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The new Senior Costs Judge Master Gordon-Saker recently suggested there was no need for further guidance on the new proportionality test. He said:
“It is said that we will need guidance on how to apply the new test. I disagree. The guidance is already there. It is likely that somebody will in some case or another seek to appeal the approach that has been taken. But I would suggest that there is no reason to suppose that the court hearing the appeal will do other than restate the guidance that has already been given by Jackson LJ in his final report:
… I propose that in an assessment of costs on the standard basis, proportionality should prevail over reasonableness and the proportionality test should be applied on a global basis. The court should first make an assessment of reasonable costs, having regard to the individual items in the bill, the time reasonably spent on those items and the other factors listed in CPR rule 44.5(3). The court should then stand back and consider whether the total figure is proportionate. If the total figure is not proportionate, the court should make an appropriate reduction. There is already a precedent for this approach in relation to the assessment of legal aid costs in criminal proceedings: see R v Supreme Court Taxing Office ex p John Singh and Co  1 Costs LR 49.”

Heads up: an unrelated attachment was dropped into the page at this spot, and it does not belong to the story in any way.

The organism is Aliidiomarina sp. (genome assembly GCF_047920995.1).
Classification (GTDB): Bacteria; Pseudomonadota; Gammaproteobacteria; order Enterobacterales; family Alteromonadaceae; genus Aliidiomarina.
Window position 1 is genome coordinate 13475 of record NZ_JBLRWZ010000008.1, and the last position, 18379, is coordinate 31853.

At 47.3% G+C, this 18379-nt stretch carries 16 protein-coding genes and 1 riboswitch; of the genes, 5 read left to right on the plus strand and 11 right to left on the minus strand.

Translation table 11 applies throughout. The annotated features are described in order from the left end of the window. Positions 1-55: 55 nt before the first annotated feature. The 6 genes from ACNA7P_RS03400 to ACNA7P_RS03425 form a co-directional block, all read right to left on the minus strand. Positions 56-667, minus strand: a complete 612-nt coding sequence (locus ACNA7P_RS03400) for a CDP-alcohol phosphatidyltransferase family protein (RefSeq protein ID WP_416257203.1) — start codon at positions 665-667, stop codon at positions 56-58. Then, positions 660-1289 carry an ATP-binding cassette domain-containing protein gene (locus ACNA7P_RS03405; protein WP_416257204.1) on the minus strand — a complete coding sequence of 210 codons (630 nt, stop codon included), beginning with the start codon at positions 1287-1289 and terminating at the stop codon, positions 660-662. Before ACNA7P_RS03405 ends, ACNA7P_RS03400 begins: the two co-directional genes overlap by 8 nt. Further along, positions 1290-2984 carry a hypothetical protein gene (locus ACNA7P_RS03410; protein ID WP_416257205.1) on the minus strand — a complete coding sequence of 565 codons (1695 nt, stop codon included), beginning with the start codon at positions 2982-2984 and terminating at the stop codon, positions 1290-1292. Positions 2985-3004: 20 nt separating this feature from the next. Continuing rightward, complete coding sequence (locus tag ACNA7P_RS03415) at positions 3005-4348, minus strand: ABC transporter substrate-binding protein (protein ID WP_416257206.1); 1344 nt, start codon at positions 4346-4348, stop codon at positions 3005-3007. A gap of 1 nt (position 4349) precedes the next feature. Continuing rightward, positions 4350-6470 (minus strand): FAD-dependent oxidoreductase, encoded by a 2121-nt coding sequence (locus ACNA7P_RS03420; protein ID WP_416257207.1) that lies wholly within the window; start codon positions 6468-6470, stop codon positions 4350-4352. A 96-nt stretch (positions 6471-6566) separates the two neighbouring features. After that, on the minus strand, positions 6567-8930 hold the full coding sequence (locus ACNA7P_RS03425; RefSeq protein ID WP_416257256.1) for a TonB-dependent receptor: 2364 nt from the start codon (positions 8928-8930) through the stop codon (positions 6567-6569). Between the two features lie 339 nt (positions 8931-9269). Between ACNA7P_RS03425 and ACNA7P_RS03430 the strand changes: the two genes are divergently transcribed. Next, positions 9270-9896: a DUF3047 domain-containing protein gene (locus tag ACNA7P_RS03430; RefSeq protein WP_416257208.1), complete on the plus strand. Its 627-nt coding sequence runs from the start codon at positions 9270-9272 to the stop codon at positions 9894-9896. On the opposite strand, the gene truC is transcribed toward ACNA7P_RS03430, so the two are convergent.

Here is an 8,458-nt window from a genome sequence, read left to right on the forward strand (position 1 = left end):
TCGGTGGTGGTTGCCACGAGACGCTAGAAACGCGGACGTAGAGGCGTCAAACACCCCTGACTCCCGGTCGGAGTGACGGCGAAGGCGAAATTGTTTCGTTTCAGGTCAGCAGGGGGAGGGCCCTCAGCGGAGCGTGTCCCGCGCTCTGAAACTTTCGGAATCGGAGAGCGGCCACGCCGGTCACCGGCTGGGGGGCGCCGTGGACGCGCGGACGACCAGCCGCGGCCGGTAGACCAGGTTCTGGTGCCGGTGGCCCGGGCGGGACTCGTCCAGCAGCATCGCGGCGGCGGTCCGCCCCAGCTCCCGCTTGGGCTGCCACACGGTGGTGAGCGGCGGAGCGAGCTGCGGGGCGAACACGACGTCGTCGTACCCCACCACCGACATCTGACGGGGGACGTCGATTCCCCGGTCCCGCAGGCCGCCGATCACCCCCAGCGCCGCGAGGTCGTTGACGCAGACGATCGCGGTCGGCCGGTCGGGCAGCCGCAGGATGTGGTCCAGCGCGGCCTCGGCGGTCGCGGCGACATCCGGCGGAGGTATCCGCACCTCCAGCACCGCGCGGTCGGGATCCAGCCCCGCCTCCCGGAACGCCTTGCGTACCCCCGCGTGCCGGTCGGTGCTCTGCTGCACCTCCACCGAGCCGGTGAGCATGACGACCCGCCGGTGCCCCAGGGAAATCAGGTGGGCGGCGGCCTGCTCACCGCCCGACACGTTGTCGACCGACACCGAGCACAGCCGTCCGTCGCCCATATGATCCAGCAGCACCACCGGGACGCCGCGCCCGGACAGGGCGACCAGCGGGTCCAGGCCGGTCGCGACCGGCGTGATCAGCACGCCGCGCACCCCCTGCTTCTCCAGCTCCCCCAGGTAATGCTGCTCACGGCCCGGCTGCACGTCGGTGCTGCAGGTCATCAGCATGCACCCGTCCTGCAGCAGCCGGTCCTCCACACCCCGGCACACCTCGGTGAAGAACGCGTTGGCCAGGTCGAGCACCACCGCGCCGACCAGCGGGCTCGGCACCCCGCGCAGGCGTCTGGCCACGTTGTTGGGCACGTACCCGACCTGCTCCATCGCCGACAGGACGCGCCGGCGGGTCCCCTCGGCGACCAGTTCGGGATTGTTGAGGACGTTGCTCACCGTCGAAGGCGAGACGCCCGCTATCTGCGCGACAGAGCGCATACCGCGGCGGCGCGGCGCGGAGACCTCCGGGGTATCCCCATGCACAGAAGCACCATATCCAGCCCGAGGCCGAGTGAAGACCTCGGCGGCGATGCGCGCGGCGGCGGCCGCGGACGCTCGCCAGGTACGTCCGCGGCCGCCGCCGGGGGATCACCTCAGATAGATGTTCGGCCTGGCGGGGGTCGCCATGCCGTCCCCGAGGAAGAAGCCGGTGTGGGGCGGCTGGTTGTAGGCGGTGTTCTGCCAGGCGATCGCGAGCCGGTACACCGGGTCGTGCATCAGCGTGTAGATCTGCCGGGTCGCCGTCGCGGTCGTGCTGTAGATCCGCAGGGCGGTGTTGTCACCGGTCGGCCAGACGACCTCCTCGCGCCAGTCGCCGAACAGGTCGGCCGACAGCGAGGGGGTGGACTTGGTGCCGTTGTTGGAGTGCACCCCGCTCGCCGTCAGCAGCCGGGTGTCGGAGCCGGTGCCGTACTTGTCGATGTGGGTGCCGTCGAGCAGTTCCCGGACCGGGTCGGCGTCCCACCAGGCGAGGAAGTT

This is to be contrasted with the views of Professor Dominic Regan, writing in the New Law Journal, that:
“it is going to cost a lot of money by way of test cases to determine the new, sensible approach to proportionate costs”
So, which view is correct?
In one sense, I would suggest they are both wrong.
A more detailed analysis of this issue can be seen here, but the problem boils down to the fact the new test is probably unworkable. On the one hand, guidance is clearly needed as to how the court should approach the issue of proportionality where, for example, a routine claim settles for £50,000 and the “reasonable” costs are assessed at £200,000. What should the court reduce this to applying the new proportionality test? If the answer to this is obvious from the guidance already given, I have yet to hear a costs judge or costs practitioner explain it to me. Without further guidance there will be the most extreme and absurd inconsistency from court to court and judge to judge. This goes far beyond any issue of judicial discretion. Justice requires a level of predictability and certainty that cannot happen without further guidance.
However, what meaningful guidance can the Court of Appeal provide that does not amount to some type of fixed tariff or a percentage of the damages recovered? To introduce this across the board would go far further than anything Lord Justice Jackson recommended.
We are thus faced with the situation where further guidance is urgently needed but there is nothing meaningful which can be said which does not lead down an entirely unintended route.